Good as in I liked it, not I’m supposed to like it. And I think about a comatose couch difference of opinions I had with Karen recently. There was something on t.v. about the gradual fade away of the Book review from newspapers. Not to get too into the substance (mainly I was stubbornly gleeful)(but damn our new couch is insanely comfortable. I want to fly it into outspace it’s so comfy). But there was a time I read book reviews in the newspaper every Sunday. And over years I realized, they never reviewed a book I loved. Only the books I was “supposed” to like, but when I read the descriptions didn’t sound half as innovative as what I was consuming. Learning to think about. The feelings toward things that we pick up in childhood at times do seem the most entrenched. Even with an adult perspective to go, ah ha, that’s why I feel that way. But I digress…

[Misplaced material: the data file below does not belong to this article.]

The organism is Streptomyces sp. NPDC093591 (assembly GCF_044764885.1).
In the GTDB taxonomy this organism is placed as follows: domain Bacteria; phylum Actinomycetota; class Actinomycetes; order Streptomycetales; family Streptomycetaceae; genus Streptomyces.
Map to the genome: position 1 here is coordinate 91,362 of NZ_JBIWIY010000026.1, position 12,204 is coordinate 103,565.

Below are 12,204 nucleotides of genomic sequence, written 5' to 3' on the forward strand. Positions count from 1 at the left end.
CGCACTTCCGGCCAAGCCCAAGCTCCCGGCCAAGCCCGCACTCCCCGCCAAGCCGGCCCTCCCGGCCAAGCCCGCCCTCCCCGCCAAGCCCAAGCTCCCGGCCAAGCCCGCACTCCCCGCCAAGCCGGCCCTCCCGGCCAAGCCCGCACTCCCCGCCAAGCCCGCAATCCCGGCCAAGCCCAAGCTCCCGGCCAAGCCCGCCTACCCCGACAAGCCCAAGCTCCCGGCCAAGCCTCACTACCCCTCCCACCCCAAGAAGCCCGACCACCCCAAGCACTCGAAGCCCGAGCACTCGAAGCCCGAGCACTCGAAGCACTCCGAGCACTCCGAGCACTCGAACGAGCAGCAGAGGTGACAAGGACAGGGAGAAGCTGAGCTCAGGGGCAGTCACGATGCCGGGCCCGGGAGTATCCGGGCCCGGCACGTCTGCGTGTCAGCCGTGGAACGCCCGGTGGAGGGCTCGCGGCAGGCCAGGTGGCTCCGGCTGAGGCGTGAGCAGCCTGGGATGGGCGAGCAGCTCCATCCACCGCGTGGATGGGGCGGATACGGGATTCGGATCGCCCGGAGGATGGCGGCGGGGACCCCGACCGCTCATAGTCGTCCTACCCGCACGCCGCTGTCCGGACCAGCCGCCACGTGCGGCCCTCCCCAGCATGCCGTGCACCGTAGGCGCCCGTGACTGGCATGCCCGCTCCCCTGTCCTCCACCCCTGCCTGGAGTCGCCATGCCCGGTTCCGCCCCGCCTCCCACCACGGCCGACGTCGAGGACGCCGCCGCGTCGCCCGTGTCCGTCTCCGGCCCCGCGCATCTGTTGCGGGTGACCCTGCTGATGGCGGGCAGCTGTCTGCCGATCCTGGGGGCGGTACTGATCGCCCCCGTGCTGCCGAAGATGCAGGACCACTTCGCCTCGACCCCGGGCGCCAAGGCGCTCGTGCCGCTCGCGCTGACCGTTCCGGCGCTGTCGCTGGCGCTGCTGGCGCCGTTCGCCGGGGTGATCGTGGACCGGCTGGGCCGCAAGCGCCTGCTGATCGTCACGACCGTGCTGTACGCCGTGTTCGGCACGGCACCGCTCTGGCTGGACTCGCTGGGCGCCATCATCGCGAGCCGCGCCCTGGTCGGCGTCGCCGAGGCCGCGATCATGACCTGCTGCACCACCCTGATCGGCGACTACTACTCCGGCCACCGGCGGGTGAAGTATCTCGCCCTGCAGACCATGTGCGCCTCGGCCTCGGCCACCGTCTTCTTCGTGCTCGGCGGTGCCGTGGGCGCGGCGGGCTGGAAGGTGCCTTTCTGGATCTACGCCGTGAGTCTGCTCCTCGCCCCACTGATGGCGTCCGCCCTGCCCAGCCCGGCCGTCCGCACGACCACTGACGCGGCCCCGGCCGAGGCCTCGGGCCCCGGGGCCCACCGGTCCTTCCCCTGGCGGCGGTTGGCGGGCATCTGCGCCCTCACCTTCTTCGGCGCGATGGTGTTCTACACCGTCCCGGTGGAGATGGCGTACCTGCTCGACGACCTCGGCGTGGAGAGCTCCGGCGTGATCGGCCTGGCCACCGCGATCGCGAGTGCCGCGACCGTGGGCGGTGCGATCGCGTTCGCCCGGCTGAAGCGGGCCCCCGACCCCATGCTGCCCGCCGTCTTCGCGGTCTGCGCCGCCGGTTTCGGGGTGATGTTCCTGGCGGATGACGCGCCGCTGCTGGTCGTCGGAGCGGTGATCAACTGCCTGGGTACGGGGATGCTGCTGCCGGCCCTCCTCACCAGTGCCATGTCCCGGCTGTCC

College was different. I watched Next Gen in a crowded room of like minds. Hushed when the episode was on and then erupting into cacophony. I didn't write much about it then. I had plenty of papers to write. Well, there was that one essay on “The Enemy Within.” and Mr Hyde and what it means when doors open when you approach. When streets lie empty and waiting for the footstep.

Then there was post college and the internet, this nascent thing. The wild and wooly days of Highlander on Usenet. Reading these WIP fic that went on forever and a day. And slash. I mean, I wrote about slash in that “Enemy Within” paper, but I hadn’t actually read any. Fic was mimeographed and my money went for books.

It was especially interesting watching Highlander and starting putting on slash glasses (you can put them on, you can take them off), because I’d spent college focusing on Medieval Romances (men, their homosocial bonds, and the women somewhere in the triangle. Ah, Marie de France. She wrote some amazingly short, layered, sarcastic fic in the 1200s.) and Victorian/Gothic Romance novels (women, the bloody nuns that follow them around, and the perfect men who finally show up again on page 300, freaking sublime happy fools).